If any evidence were needed that the ramifications of Brexit are exercising grey matter beyond these shores, one need only look across the Irish Sea.
The upheaval caused by the UK’s withdrawal from the EU has spawned some hard thinking on the island of Ireland.
Until now, much of the focus has been on what can be done to maintain the soft border between Northern Ireland and the Republic – an understandable priority given the unhappy, fortified frontier of recent memory.
This week, however, has seen attention turn to a slightly different Irish question. Ray Bassett, a former Irish ambassador to Canada, has written an erudite paper for the Policy Exchange think-tank asking whether the Republic of Ireland should follow the UK and leave the European Union.
In days gone by, the very idea of “Irexit” would have been seen as heresy in Dublin. The Irish Republic’s European credentials were once regarded as impeccable.
These credentials were symbolised by the European funded building projects that sprung up when the Celtic Tiger was at its height and the smart new roads and the other infrastructure projects built as a result of EU largesse.
Perhaps the most obvious sign of the Irish Republic’s close ties to the European project has been the adoption of the euro.
More recently, however, there have been signs that the Republic’s love affair with Europe has been on the wane. According to Bassett, the “nadir” of Irish-European relations was the 2010 bail out when the European Central Bank forced the Irish state to take over the private debts of Irish banks.
“It was a wholly despotic manoeuvre and one that showed no real interest in the welfare of the citizens of Ireland, who saw huge private bank debts thrust upon them and the public purse. This was patently unfair. Ireland’s relationship with Europe would never be the same again,” said Bassett in his paper titled “After Brexit: Will Ireland Be Next to Exit?
As Irish EU sympathies have deteriorated, there seems to have been a thawing of age old Anglo-Irish hostilities.
The work done by the Dublin and London governments to secure the Good Friday Agreement in 1998 and the coming of peace to Northern Ireland has been fundamental to that.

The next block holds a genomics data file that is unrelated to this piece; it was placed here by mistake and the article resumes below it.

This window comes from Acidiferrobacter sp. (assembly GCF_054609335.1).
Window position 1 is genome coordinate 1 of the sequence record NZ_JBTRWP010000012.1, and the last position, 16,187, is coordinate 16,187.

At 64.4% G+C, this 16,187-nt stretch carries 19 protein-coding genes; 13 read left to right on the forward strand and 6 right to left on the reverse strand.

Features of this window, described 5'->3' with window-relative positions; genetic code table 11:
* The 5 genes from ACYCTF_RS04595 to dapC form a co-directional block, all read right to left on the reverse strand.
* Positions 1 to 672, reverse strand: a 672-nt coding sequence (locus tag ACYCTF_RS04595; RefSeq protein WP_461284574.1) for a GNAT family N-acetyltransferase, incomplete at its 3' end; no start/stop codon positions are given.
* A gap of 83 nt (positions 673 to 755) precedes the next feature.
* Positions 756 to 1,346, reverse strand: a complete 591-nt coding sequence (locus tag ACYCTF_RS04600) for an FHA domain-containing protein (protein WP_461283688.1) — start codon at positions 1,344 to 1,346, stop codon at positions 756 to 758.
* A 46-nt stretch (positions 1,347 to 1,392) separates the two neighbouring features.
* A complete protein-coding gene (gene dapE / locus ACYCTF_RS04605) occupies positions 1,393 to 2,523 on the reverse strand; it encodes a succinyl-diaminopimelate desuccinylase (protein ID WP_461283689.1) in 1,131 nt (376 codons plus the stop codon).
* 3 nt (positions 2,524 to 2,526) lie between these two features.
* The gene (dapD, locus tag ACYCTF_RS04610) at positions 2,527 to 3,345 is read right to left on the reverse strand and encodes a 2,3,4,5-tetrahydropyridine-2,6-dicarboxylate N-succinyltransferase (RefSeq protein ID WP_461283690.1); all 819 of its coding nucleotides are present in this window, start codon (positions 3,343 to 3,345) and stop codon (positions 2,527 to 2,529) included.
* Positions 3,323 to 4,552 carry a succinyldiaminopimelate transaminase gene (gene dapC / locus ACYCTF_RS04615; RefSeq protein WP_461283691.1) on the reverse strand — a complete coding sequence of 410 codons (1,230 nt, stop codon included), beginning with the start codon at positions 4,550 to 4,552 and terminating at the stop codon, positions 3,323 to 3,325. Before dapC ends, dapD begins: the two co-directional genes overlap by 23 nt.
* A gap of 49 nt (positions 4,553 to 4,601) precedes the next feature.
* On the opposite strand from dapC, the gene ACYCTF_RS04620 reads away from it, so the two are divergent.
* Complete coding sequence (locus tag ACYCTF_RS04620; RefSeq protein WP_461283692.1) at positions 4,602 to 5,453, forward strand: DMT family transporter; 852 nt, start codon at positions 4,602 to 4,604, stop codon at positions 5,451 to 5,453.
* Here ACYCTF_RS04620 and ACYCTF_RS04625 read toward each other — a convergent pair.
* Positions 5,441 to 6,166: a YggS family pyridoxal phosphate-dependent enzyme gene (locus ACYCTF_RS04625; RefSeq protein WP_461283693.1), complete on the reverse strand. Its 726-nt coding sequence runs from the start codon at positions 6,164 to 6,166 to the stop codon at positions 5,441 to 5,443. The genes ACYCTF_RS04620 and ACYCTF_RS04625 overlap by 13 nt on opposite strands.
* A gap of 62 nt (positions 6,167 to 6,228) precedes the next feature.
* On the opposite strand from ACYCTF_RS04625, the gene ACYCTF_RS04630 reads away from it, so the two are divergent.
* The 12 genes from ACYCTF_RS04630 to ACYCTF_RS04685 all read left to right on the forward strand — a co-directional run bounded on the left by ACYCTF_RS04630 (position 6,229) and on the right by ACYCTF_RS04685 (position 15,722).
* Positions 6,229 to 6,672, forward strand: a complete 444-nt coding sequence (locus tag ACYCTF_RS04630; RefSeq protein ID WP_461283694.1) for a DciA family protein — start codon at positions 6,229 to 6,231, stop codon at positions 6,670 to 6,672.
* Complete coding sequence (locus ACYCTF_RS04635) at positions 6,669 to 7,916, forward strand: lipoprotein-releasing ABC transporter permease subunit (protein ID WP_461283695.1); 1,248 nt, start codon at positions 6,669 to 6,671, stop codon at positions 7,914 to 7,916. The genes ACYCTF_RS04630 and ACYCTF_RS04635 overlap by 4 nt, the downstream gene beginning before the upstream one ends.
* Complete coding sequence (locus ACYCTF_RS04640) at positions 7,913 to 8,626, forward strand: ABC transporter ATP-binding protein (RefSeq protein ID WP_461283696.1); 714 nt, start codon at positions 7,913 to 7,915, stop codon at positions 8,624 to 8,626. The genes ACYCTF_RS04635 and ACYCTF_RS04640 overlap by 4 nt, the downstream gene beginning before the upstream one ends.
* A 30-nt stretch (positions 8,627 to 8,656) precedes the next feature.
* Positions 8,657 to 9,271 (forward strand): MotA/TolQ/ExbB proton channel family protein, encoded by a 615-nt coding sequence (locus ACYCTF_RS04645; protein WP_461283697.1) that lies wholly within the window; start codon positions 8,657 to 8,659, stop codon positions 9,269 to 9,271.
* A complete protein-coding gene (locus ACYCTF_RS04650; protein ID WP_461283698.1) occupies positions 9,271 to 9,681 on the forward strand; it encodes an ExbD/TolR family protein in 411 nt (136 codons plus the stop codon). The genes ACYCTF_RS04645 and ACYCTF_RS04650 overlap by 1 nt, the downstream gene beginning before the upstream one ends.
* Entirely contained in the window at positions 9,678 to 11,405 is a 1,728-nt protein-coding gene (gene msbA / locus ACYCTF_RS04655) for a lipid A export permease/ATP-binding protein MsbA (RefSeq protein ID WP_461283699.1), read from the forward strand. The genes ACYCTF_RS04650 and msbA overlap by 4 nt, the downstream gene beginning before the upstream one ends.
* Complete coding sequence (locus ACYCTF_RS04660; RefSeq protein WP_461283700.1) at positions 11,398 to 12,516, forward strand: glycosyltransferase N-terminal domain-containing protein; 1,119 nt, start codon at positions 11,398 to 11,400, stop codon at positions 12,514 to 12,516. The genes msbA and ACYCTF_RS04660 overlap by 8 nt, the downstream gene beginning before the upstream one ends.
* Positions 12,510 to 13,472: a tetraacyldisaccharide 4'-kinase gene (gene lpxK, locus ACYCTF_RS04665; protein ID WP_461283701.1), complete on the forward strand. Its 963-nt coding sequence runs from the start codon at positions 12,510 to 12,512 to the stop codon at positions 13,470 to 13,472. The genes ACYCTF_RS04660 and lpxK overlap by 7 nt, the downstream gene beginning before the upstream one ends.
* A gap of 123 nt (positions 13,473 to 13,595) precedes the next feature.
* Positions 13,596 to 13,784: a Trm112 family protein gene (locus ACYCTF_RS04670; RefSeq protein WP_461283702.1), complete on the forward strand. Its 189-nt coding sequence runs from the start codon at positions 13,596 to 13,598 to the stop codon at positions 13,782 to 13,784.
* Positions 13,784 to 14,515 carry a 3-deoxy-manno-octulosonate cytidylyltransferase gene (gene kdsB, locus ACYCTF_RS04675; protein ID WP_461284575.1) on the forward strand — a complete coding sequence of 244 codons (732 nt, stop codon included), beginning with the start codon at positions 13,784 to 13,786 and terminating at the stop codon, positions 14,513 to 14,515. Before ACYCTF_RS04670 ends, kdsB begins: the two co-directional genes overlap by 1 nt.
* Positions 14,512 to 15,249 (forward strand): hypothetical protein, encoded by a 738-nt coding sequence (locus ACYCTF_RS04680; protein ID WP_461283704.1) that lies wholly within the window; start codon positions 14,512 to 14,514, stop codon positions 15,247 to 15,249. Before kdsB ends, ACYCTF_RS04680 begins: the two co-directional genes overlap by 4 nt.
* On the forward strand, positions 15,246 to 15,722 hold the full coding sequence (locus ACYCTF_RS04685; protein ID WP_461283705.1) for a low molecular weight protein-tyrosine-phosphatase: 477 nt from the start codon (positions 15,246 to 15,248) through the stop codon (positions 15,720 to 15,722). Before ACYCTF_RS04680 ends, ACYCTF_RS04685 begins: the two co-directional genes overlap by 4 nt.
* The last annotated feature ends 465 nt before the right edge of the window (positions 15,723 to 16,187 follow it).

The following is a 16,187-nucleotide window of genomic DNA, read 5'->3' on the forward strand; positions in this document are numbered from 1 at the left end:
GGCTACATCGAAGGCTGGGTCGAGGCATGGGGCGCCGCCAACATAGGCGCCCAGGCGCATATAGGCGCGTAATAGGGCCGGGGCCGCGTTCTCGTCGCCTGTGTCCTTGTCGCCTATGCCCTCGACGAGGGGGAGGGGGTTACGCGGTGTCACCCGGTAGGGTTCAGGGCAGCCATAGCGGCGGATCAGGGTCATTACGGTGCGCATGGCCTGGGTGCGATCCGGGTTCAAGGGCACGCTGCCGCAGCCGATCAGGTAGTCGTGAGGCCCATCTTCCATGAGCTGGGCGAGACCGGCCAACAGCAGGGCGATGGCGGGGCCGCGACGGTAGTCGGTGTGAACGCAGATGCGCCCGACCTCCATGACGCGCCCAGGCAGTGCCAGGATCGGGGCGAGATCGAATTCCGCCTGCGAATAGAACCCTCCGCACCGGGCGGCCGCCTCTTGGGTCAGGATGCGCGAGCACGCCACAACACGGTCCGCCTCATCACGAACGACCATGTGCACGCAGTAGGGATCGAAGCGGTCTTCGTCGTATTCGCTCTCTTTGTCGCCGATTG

As Bassett points out, this new-found respect has been oiled by trade between Britain and Ireland. The UK accounts for nearly 30 per cent of Ireland’s merchandised imports. Ireland depends on UK energy supplies, with 2012 figures suggesting UK imports amounted to 92 per cent of gas used in Ireland and 93 per cent of refined oil products.
The bombshell of the Brexit vote, which very few people in positions of power in Ireland predicted, threatens to destabilise this carefully constructed relationship.
The Irish finance department has warned that Brexit will precipitate falling growth and rising unemployment.
UK withdrawal from the Common Fisheries Policy will prevent Irish fishermen from fishing off the west coast of Scotland and in the British waters of the Irish Sea.
Bassett argued that even that most Irish of passions – horse-racing – would not escape the Brexit effect.
He quoted the chief executive of Horse Racing Ireland Brian Kavanagh’s fear that there is no market to replace the UK when it comes to exporting race horses.
“Royal Ascot, Cheltenham, Aintree and Epsom cannot be replicated in another country,” was how Kavanagh put it.
Irish hopes that financial institutions would flee from London to Dublin as a result of Brexit have yet to materialise. Given these factors, Bassett believes there is a “very strong case” for Ireland to take a different course from its current position to remain firmly in the EU while its closest neighbour leaves.
He suggests opting to remain with the UK in a customs and free trade area, while negotiating as favourable as possible trade and investment terms with the remaining 26 member states.
Doing so would free Ireland from the eurozone. Although Bassett concedes relaunching an independent currency would be expensive and difficult, those challenges would be a price worth paying for Ireland to rid itself of a multi-national currency over which it has minimal control. Crucially, it would also solve many of the problems likely to arise when the UK leaves and turns the Northern Irish border into the only land border between Britain and the EU.
In a sense, Bassett’s vision is the polar opposite to Nicola Sturgeon’s solution for Scotland when faced with Brexit. Where the First Minister advocates Scotland breaking from the UK to protect her position in Europe, Bassett is calling for closer ties with the UK while leaving the EU. What both positions have in common is that both look unattainable politically. The UK government is standing firm against Scottish independence and is determined to protect the integrity of the internal UK market.
In Ireland there is limited political will for Irexit. Polls suggest the vast majority of the Irish people want to stay in the EU while the new Taoiseach Leo Varadkar has rejected Bassett’s suggestions.
Even if – as seems likely – Bassett’s suggestion is not taken up, his report underlines just how tricky Brexit will be – and not just for the UK.